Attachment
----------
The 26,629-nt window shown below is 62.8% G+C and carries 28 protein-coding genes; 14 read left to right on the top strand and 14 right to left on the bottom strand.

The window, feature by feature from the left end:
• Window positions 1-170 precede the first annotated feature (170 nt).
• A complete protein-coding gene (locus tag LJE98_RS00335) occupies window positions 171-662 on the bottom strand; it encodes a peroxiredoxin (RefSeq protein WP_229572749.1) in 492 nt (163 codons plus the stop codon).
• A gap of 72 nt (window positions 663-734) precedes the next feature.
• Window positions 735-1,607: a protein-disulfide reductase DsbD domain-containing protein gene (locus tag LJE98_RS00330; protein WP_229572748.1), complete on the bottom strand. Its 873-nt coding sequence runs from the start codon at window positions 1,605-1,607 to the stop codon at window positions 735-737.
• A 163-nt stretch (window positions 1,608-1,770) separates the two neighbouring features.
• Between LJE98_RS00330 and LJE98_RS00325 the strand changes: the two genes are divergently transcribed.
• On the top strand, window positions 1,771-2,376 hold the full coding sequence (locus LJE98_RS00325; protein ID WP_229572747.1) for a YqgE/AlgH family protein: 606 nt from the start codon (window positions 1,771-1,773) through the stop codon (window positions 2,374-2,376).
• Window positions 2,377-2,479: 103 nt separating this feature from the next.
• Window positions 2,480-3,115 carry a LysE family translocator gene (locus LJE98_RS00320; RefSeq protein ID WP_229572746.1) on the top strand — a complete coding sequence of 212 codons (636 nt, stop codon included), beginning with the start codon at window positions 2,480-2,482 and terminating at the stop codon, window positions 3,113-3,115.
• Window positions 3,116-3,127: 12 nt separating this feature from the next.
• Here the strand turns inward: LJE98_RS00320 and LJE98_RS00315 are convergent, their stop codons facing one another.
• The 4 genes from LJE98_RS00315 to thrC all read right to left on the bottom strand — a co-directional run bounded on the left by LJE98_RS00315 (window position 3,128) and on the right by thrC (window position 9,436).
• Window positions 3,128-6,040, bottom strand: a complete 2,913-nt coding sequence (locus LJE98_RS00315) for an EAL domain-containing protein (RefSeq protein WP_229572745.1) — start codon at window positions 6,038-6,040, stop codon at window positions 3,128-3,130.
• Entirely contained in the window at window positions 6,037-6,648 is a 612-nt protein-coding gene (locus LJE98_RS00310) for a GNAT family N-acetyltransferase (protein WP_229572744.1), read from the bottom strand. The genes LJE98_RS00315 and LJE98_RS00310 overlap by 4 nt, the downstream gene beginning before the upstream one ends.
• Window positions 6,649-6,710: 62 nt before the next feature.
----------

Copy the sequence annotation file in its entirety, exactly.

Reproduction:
The 26,629-nt window shown below is 62.8% G+C and carries 28 protein-coding genes; 14 read left to right on the top strand and 14 right to left on the bottom strand.

The window, feature by feature from the left end:
• Window positions 1-170 precede the first annotated feature (170 nt).
• A complete protein-coding gene (locus tag LJE98_RS00335) occupies window positions 171-662 on the bottom strand; it encodes a peroxiredoxin (RefSeq protein WP_229572749.1) in 492 nt (163 codons plus the stop codon).
• A gap of 72 nt (window positions 663-734) precedes the next feature.
• Window positions 735-1,607: a protein-disulfide reductase DsbD domain-containing protein gene (locus tag LJE98_RS00330; protein WP_229572748.1), complete on the bottom strand. Its 873-nt coding sequence runs from the start codon at window positions 1,605-1,607 to the stop codon at window positions 735-737.
• A 163-nt stretch (window positions 1,608-1,770) separates the two neighbouring features.
• Between LJE98_RS00330 and LJE98_RS00325 the strand changes: the two genes are divergently transcribed.
• On the top strand, window positions 1,771-2,376 hold the full coding sequence (locus LJE98_RS00325; protein ID WP_229572747.1) for a YqgE/AlgH family protein: 606 nt from the start codon (window positions 1,771-1,773) through the stop codon (window positions 2,374-2,376).
• Window positions 2,377-2,479: 103 nt separating this feature from the next.
• Window positions 2,480-3,115 carry a LysE family translocator gene (locus LJE98_RS00320; RefSeq protein ID WP_229572746.1) on the top strand — a complete coding sequence of 212 codons (636 nt, stop codon included), beginning with the start codon at window positions 2,480-2,482 and terminating at the stop codon, window positions 3,113-3,115.
• Window positions 3,116-3,127: 12 nt separating this feature from the next.
• Here the strand turns inward: LJE98_RS00320 and LJE98_RS00315 are convergent, their stop codons facing one another.
• The 4 genes from LJE98_RS00315 to thrC all read right to left on the bottom strand — a co-directional run bounded on the left by LJE98_RS00315 (window position 3,128) and on the right by thrC (window position 9,436).
• Window positions 3,128-6,040, bottom strand: a complete 2,913-nt coding sequence (locus LJE98_RS00315) for an EAL domain-containing protein (RefSeq protein WP_229572745.1) — start codon at window positions 6,038-6,040, stop codon at window positions 3,128-3,130.
• Entirely contained in the window at window positions 6,037-6,648 is a 612-nt protein-coding gene (locus LJE98_RS00310) for a GNAT family N-acetyltransferase (protein WP_229572744.1), read from the bottom strand. The genes LJE98_RS00315 and LJE98_RS00310 overlap by 4 nt, the downstream gene beginning before the upstream one ends.
• Window positions 6,649-6,710: 62 nt before the next feature.